Writer: Matt Wagner
Artist: Matt Wagner (p & i), Dave Stewart (colors)
Publisher: DC Comics
When I heard that Matt Wagner was going to do a retelling of a classic Batman story like he did with Batman and the Monster Men, I was stoked. I never read his previous story, but I did like that DC was not forgetting about Batman's past. This miniseries had me particularly excited. Thanks to some research I learned that in one of Batman's earliest adventures, he faced off against the Monk, a vampire preying on Gotham. It was apparently the first multi-issue Batman story and ended with quite a shocker: Batman killing the Monk with a silver bullet (yes, a terrible American addition to the vampire-mythos). So, I figured this story was going to be awesome.
I was wrong.
Well, I should first point out some of the things I liked about The Mad Monk before I elaborate my criticisms. Wagner does a good job in placing this story in Batman's early days. From the framework, the story takes place after "Year One" and before "The Long Halloween." From Batman's concern about Catwoman's appearance, to a throwaway reference to the original Red Hood, Wagner manages to tell us that this is a time when Batman's wacky enemies were just starting to come out of the woodworks. Wagner also knows his characters. Gordon is the breakout star of this issue, with a great bit of inner dialogue, his questioning of his freshly formed alliance with Batman, and a fight scene with some rogue cops that prove that he's not slouch in combat. That really made me smile. For all my complaints about Year One, I am happy that Gordon got some actual toughness out of it, and Wagner certainly seems to agree. With the exception of James Robinson's recent "Face the Face" arc in the Batman comics, Gordon has often been relegated to the sidelines, or easily used by the bad guys. It's nice to see him step up.
However, that's mostly it for my praise of this issue.
While I knew this story was going to be a sequel to The Monster Men, I didn't expect it to be that necessary to have read the previous story. Oh, I was familiar with a brief summary of Wagner's past miniseries, but there is little to none exposition on who some of these characters are that were carried over from The Monster Men, why Batman was going after Hugo Strange, or why Bruce Wayne' current love interest has a crazy dad obsessed with Batman. New readers would most certainly be confused. Not only that, the "Mad Monk" of the title never shows up even once in this issue. I'm guessing there's a reference to his real name, "Niccolai", but the closest thing we get is a rather annoying female vampire working for some "Brotherhood." I picked this issue up for the Monk, not a lackey. This was a major disapointment in my opinion.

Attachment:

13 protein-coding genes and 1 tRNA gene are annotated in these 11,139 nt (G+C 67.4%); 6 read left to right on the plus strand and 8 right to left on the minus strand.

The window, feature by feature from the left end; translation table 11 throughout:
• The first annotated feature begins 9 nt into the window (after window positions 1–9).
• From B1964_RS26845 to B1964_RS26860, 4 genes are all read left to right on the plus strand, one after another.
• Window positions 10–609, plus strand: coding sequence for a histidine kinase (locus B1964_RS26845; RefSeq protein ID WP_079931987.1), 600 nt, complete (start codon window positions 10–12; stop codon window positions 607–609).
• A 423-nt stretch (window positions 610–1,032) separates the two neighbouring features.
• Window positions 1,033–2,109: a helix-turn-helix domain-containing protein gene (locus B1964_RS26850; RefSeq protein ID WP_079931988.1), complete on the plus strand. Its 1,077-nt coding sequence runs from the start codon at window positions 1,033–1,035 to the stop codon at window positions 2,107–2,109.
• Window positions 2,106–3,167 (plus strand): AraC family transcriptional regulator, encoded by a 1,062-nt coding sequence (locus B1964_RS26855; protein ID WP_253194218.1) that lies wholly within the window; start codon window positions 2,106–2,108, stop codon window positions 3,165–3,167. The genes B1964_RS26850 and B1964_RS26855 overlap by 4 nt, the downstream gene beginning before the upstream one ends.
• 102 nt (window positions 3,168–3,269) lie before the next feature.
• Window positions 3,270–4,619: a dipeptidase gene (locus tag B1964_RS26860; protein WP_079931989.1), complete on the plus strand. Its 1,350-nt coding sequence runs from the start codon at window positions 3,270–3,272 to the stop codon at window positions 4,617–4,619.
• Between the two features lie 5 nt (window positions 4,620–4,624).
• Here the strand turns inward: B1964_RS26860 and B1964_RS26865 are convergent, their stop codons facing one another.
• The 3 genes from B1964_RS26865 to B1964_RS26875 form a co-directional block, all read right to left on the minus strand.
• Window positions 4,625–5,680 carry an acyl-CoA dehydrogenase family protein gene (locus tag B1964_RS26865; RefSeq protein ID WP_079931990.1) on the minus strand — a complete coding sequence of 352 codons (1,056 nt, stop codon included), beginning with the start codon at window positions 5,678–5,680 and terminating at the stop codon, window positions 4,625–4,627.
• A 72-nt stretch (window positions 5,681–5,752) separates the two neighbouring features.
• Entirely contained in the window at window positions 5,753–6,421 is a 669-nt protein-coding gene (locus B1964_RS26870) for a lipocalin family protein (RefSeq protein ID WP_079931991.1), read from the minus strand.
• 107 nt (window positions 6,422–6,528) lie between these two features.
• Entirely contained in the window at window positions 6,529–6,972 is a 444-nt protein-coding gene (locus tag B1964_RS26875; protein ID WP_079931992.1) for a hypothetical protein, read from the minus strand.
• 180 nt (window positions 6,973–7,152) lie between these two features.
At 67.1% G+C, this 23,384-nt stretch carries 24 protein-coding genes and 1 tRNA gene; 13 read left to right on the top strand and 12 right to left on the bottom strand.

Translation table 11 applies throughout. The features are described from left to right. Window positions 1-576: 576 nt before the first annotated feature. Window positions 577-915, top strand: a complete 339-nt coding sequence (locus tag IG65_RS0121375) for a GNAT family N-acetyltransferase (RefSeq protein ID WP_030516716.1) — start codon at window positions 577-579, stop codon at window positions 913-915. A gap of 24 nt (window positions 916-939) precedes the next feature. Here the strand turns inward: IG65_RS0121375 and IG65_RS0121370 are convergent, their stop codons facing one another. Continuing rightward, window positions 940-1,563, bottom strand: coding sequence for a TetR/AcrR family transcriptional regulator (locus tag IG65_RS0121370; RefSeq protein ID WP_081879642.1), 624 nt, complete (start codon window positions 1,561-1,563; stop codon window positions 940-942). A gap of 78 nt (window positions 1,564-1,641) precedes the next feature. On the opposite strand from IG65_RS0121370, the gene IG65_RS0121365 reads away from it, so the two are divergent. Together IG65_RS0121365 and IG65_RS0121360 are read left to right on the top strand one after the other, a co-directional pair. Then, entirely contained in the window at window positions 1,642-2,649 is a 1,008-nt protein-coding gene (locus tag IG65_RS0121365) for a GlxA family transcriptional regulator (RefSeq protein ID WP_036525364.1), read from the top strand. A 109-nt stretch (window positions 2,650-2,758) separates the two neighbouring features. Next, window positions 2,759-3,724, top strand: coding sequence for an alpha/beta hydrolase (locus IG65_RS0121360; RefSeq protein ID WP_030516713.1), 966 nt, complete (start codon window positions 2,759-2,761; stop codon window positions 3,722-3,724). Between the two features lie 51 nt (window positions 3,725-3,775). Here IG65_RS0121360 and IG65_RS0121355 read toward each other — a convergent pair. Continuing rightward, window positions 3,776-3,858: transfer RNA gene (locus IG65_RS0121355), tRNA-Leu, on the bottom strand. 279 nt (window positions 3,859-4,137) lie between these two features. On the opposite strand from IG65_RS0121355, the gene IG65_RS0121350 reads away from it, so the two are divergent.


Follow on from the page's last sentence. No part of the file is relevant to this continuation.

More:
Yet you may be asking yourself, "what about the art"? Now, like I stated, I'm a fan of Wagner. His covers on Green Arrow were amazing, but the cover to The Mad Monk blew those away. It's an homage to Batman #227, "The Demon of Gothos Mansion," in which an eerie castle loomed in the background while a man in a blue cloak was gripping two wolves and chasing a woman in pink, all while an image of Batman loomed in the background. However, with this comic, there's no woman, and instead of running with the wolves, the Monk holds his pets at bay. In fact, when I got to my comic store and saw the cover on the shelf, I was ecstatic. However, the interior pencils fail to match the sheer coolness of the cover. While Wagner's skills at closeups and sihoulettes are great, his figures at the middle or background are undetailed, sloppy, and in all honesty not that appealing. There is a nice sequence at the end of the book from the perspective of a woman who has been drugged by our female vampire, but aside from that, the art doesn't really offer much.
I really feel kind of bad. When I was at the store buying this, I recommended it to a fellow reader, based simply on the plot outline and cover. I now wish I could apologize to the guy. While the first issue of Batman and the Mad Monk offers an amazing cover and a great Gordon fight scenes, the dependence on The Monster Men and no appearance of the titular Monk, along with not-so-adequate art makes this one a let down. Oh, I'm going to read the next issue, I want to see the Monk and all, but for casual readers, this might not be the best bet.
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